On 160m (1.8MHz or Top Band), look for short-skip and DX openings at night. Again, no daylight skip is possible due to absorption, but openings out to 1,300 miles and occasionally further afield can be expected at night with conditions peaking around midnight and again at sunrise (greyline).
80m (3.5MHz) will generally follow the characteristics of Top Band at night, but will also provide good openings out to around 250 miles during the day. These will lengthen to around 500-2,300 miles at night with fairly good DX opportunities at times.
40m (7MHz) Forty metres should open to DX in an easterly direction at sunset. Openings to the west should be possible after midnight and should peak just before sunrise. Contacts should be possible during the day, although, again, lower critical frequencies may mean that it is difficult to work other UK stations while perfectly possible to talk to European stations.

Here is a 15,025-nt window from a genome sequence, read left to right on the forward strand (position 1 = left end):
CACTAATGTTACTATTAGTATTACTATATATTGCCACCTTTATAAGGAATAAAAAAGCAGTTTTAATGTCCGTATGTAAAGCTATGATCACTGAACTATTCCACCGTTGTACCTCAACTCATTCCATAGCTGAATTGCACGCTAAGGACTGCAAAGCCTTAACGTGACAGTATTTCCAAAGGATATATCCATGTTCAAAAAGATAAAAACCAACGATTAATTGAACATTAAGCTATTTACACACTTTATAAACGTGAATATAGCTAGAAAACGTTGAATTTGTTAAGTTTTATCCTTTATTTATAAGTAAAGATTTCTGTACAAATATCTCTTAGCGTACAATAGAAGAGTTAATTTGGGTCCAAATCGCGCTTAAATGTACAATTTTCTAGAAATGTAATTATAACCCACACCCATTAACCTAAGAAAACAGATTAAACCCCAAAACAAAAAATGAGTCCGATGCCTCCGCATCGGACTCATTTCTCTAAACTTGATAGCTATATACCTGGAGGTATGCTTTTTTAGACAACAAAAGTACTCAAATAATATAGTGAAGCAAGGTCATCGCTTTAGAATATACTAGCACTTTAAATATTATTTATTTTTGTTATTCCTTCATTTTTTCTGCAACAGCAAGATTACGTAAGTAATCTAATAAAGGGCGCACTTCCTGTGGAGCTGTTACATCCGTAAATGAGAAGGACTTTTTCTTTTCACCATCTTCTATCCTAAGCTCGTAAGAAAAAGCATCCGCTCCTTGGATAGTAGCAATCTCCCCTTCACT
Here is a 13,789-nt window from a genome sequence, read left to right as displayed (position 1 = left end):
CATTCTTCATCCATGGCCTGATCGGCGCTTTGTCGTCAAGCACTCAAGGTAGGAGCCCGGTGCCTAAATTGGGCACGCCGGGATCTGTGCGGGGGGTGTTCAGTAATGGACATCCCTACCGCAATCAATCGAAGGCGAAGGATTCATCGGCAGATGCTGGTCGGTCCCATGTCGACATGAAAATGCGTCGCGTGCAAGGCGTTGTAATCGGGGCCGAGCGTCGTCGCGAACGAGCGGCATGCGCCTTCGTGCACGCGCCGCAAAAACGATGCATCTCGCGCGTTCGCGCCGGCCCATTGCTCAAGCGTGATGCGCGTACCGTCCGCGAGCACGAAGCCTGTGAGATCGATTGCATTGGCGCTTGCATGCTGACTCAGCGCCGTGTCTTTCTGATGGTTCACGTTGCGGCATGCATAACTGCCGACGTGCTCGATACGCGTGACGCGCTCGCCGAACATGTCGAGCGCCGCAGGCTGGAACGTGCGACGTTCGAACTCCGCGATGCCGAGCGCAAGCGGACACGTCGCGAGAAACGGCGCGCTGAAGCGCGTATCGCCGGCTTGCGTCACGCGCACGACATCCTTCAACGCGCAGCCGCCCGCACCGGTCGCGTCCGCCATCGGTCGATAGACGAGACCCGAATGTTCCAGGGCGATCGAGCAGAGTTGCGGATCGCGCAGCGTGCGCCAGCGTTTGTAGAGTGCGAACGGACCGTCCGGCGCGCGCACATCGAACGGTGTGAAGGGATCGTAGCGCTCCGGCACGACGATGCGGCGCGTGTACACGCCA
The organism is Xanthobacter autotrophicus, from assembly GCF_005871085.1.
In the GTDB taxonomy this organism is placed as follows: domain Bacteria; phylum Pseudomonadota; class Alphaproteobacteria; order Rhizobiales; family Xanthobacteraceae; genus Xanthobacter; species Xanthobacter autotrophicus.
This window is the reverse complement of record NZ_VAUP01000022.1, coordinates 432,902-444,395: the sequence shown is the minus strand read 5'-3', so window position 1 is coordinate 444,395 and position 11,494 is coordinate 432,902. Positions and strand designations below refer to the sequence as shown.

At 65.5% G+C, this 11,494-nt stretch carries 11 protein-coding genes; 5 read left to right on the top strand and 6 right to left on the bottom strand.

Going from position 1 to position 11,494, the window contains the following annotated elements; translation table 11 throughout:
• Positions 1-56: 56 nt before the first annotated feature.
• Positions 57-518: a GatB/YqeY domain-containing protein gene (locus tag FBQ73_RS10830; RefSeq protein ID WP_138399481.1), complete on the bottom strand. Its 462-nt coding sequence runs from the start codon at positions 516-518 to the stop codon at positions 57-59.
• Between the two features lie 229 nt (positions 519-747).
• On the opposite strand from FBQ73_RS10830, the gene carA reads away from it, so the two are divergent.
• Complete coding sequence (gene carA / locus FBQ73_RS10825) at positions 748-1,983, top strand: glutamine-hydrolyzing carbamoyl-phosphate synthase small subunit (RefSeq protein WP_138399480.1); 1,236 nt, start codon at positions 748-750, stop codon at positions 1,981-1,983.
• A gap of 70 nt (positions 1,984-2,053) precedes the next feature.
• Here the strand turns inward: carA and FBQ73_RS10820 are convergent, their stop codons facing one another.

20m (14MHz) is likely to be the best DX band between sunrise and sunset. The bands may occasionally open after dark, mainly to the southern hemisphere. Good openings will be possible during daylight hours out to around 2,300 miles.
17m/15m (18MHz/21MHz) should provide fairly good DX openings during daylight hours, especially to Africa and South America, with 17m being open more often than 15m. Once again, 15m may struggle to open during times of low solar flux. Both bands are likely to close after sunset.
12m/10m (24MHz/28MHz) will continue to be disappointing bands at this point in the solar cycle. There may be many days where there are no signals at all, although occasional brief openings to DX may be possible, especially if the solar flux heads towards the high 80s/90s.